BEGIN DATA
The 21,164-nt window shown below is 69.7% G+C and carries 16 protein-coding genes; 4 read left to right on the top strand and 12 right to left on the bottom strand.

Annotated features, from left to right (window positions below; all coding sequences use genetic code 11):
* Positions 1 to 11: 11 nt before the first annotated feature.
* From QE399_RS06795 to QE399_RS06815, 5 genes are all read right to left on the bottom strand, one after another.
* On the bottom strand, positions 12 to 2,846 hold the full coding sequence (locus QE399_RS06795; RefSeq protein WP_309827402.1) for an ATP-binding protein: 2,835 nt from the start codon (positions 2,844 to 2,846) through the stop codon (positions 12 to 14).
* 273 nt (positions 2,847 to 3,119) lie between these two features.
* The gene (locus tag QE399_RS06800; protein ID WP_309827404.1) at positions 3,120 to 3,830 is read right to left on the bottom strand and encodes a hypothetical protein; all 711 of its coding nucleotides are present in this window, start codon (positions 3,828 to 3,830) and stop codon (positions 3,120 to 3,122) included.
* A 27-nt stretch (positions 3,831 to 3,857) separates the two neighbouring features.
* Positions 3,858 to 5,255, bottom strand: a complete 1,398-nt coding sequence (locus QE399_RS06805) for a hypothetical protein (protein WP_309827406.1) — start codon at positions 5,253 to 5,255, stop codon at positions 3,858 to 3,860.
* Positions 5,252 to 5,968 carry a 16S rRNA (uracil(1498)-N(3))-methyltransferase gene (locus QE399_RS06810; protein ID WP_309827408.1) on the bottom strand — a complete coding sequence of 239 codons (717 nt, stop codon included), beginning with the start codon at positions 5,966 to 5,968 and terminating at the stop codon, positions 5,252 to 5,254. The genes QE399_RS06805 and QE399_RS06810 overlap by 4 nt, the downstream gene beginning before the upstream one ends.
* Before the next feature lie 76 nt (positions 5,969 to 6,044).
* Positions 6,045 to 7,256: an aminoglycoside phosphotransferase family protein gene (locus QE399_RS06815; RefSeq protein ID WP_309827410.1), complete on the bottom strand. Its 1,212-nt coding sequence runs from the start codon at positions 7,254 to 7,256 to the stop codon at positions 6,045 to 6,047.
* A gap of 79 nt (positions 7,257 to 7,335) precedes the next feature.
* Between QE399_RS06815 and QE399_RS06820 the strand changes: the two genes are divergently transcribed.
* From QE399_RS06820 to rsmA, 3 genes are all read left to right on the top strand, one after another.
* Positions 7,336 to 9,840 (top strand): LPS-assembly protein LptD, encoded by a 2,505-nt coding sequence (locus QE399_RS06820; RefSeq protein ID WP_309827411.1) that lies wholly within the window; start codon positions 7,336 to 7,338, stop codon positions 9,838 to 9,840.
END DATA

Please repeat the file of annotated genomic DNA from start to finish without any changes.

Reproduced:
The 21,164-nt window shown below is 69.7% G+C and carries 16 protein-coding genes; 4 read left to right on the top strand and 12 right to left on the bottom strand.

Annotated features, from left to right (window positions below; all coding sequences use genetic code 11):
* Positions 1 to 11: 11 nt before the first annotated feature.
* From QE399_RS06795 to QE399_RS06815, 5 genes are all read right to left on the bottom strand, one after another.
* On the bottom strand, positions 12 to 2,846 hold the full coding sequence (locus QE399_RS06795; RefSeq protein WP_309827402.1) for an ATP-binding protein: 2,835 nt from the start codon (positions 2,844 to 2,846) through the stop codon (positions 12 to 14).
* 273 nt (positions 2,847 to 3,119) lie between these two features.
* The gene (locus tag QE399_RS06800; protein ID WP_309827404.1) at positions 3,120 to 3,830 is read right to left on the bottom strand and encodes a hypothetical protein; all 711 of its coding nucleotides are present in this window, start codon (positions 3,828 to 3,830) and stop codon (positions 3,120 to 3,122) included.
* A 27-nt stretch (positions 3,831 to 3,857) separates the two neighbouring features.
* Positions 3,858 to 5,255, bottom strand: a complete 1,398-nt coding sequence (locus QE399_RS06805) for a hypothetical protein (protein WP_309827406.1) — start codon at positions 5,253 to 5,255, stop codon at positions 3,858 to 3,860.
* Positions 5,252 to 5,968 carry a 16S rRNA (uracil(1498)-N(3))-methyltransferase gene (locus QE399_RS06810; protein ID WP_309827408.1) on the bottom strand — a complete coding sequence of 239 codons (717 nt, stop codon included), beginning with the start codon at positions 5,966 to 5,968 and terminating at the stop codon, positions 5,252 to 5,254. The genes QE399_RS06805 and QE399_RS06810 overlap by 4 nt, the downstream gene beginning before the upstream one ends.
* Before the next feature lie 76 nt (positions 5,969 to 6,044).
* Positions 6,045 to 7,256: an aminoglycoside phosphotransferase family protein gene (locus QE399_RS06815; RefSeq protein ID WP_309827410.1), complete on the bottom strand. Its 1,212-nt coding sequence runs from the start codon at positions 7,254 to 7,256 to the stop codon at positions 6,045 to 6,047.
* A gap of 79 nt (positions 7,257 to 7,335) precedes the next feature.
* Between QE399_RS06815 and QE399_RS06820 the strand changes: the two genes are divergently transcribed.
* From QE399_RS06820 to rsmA, 3 genes are all read left to right on the top strand, one after another.
* Positions 7,336 to 9,840 (top strand): LPS-assembly protein LptD, encoded by a 2,505-nt coding sequence (locus QE399_RS06820; RefSeq protein ID WP_309827411.1) that lies wholly within the window; start codon positions 7,336 to 7,338, stop codon positions 9,838 to 9,840.